In the study of waves, frequency and period are related because each is an inversion of the other. Frequency is a measure of cycles per second, while period is a measure of seconds per cycle.
Frequency is a measure of vibrational cycles per second, and is measured in Hertz (Hz). One Hz is one cycle per second, two Hz is two cycles and so on. The higher a wave's frequency is, the more vibrational cycles occur each second. This essentially means that a medium carrying a wave with a high frequency will vibrate faster than a medium carrying a wave with a low frequency.
Period is similar to frequency, but it is not the same. Rather than cycles per second, period measures the seconds per cycle, or how long it takes for the wave to complete one vibrational cycle. Where frequency is a measure of how often a cycle occurs, period is a measure of how long it takes for one cycle to occur. This means that period is simply a measure of time, and is often measured in seconds.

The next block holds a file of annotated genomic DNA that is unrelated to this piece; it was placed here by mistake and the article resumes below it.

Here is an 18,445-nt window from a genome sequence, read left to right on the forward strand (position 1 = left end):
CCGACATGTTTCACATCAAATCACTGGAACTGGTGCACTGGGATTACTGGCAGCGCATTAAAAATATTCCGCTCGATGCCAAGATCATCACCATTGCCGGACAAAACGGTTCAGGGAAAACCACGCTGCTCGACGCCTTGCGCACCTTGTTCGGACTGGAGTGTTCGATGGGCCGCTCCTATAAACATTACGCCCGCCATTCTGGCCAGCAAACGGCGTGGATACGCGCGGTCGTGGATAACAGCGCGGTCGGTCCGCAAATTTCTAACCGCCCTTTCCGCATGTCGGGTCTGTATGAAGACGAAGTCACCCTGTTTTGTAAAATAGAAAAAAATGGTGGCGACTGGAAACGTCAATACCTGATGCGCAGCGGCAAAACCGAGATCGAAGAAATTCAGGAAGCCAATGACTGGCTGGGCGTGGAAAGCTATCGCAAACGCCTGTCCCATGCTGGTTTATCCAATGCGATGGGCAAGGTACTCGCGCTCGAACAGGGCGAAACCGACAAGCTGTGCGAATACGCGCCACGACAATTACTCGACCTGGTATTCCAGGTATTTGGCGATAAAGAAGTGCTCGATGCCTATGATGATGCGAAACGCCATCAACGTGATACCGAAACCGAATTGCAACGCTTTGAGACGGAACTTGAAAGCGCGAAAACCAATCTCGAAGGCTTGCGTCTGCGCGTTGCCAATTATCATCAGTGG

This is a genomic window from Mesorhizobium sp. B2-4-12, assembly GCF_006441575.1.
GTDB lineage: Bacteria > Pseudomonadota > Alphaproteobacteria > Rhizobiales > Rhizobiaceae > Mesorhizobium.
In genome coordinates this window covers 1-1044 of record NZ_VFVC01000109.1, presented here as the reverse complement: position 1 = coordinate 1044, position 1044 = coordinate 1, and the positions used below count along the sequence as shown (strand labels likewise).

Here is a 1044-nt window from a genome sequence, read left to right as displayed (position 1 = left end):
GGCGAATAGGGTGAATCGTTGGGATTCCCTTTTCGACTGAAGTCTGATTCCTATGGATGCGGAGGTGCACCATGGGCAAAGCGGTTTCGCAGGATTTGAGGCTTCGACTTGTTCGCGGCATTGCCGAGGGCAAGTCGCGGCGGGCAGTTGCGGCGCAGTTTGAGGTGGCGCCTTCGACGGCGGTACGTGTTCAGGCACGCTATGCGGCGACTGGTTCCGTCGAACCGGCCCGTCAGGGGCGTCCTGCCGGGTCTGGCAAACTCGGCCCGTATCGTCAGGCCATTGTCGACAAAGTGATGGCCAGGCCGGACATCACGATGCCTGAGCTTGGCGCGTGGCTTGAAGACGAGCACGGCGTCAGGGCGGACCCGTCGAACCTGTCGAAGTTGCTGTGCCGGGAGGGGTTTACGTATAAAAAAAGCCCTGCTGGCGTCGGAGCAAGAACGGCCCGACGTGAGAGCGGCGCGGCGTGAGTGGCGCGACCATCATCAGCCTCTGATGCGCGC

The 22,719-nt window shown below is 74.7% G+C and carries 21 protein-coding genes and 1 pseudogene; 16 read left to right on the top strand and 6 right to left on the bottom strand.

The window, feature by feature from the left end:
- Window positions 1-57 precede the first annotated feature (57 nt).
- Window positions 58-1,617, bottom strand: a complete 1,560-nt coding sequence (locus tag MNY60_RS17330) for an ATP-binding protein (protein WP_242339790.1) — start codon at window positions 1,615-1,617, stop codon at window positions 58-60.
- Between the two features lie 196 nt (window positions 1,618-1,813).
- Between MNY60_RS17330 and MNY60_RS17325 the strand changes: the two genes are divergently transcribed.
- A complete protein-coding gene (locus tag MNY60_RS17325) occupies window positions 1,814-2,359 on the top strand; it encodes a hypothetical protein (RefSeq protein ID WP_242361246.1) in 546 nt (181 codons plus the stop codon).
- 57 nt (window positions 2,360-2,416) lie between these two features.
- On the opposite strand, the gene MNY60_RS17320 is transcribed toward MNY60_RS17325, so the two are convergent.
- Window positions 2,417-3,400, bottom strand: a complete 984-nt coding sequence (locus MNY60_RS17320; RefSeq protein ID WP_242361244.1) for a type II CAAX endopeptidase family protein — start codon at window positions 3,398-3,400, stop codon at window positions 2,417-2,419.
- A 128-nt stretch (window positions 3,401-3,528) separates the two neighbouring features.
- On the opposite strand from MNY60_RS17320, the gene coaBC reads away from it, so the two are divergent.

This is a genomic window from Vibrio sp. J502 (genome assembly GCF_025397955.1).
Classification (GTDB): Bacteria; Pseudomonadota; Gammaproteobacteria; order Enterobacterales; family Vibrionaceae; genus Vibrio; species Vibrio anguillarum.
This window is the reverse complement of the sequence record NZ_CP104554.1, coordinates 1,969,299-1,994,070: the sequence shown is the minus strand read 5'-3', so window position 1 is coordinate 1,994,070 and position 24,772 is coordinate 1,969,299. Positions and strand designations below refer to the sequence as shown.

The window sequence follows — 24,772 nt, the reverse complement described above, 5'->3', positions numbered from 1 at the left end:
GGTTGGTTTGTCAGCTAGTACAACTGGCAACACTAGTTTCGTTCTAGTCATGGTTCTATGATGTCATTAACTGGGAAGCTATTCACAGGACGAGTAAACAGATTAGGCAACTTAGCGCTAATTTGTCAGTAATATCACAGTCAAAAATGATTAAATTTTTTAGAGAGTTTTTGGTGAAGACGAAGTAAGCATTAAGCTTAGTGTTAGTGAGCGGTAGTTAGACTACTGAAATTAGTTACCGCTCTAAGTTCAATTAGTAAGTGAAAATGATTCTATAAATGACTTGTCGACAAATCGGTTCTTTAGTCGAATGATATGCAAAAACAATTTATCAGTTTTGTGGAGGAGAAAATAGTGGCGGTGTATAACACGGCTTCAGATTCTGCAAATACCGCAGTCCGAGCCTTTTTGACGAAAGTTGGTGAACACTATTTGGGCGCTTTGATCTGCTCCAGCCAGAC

Because a wave's period is the inverse of its frequency, the period can be found if the frequency is known and vice versa.